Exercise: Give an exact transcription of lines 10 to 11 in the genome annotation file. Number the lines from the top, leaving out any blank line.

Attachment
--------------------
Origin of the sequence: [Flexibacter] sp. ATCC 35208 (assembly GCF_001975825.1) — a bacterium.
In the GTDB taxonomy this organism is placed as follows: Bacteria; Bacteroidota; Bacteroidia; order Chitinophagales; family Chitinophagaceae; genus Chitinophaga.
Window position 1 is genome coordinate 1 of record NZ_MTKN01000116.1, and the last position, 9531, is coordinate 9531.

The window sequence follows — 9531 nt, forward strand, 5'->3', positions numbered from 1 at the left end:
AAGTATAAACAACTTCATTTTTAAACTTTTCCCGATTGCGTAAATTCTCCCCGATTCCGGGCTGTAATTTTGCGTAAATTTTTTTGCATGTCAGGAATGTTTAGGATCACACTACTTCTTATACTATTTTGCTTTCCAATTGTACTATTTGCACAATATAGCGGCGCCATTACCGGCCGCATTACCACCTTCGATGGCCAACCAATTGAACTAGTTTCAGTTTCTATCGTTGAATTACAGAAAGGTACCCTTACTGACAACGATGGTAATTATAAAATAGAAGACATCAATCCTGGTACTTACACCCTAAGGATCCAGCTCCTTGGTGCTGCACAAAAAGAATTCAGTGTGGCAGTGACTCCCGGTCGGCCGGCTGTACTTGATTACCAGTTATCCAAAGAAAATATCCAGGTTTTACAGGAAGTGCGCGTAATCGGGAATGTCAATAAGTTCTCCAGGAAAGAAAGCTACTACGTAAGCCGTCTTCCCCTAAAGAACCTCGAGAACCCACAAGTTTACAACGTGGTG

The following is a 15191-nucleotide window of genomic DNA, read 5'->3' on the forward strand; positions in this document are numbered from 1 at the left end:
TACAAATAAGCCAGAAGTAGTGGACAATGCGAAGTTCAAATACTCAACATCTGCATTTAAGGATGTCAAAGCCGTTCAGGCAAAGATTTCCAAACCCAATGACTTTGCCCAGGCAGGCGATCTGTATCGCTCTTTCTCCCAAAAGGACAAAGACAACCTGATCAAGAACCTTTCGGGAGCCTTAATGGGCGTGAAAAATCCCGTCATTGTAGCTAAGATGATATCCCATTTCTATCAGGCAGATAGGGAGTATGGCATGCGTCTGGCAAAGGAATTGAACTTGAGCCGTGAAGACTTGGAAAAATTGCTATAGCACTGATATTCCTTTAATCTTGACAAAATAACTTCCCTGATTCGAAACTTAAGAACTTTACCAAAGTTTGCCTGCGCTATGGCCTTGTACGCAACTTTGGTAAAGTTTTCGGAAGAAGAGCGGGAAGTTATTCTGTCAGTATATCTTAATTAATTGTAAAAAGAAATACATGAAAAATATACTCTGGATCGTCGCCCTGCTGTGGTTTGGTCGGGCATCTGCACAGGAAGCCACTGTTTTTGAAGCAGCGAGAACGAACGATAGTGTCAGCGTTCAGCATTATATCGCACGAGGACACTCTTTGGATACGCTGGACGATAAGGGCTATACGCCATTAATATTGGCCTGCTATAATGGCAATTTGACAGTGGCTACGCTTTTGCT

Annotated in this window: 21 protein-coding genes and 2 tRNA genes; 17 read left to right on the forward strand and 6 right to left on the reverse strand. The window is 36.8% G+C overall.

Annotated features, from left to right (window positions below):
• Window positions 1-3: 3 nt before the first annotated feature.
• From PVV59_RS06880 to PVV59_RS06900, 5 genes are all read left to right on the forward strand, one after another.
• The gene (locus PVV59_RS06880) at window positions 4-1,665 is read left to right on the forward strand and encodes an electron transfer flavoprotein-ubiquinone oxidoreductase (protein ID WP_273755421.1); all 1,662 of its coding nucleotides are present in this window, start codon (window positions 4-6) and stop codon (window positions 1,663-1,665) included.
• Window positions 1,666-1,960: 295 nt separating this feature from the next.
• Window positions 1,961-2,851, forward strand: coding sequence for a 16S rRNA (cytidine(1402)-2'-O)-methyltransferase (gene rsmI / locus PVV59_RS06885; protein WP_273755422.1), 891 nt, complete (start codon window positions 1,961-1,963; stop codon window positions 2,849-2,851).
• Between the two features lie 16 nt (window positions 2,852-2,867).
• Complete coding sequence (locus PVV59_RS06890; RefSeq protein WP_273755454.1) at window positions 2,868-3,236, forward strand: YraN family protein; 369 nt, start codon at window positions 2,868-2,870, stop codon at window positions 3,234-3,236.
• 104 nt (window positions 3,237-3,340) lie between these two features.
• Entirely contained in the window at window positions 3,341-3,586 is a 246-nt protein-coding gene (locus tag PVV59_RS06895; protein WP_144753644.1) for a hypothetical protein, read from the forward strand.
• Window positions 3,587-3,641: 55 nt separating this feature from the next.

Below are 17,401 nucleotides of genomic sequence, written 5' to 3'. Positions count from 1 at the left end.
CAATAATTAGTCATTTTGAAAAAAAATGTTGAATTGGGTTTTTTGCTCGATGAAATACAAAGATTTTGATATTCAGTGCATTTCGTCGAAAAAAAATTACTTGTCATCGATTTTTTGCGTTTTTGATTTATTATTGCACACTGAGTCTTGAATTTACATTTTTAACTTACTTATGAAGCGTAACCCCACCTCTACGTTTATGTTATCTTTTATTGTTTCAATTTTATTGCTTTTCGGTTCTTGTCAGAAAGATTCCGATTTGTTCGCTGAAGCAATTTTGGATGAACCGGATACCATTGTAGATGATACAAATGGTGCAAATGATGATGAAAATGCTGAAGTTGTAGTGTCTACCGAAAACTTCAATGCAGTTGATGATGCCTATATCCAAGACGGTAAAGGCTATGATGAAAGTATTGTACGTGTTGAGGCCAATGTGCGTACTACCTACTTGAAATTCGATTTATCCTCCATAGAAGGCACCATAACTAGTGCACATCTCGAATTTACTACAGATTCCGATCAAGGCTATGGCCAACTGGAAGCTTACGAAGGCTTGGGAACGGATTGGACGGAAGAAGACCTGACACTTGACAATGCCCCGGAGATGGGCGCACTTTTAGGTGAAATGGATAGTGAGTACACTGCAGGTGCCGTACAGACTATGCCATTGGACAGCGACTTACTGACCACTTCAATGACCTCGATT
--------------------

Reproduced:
• Window positions 1-3: 3 nt before the first annotated feature.
• From PVV59_RS06880 to PVV59_RS06900, 5 genes are all read left to right on the forward strand, one after another.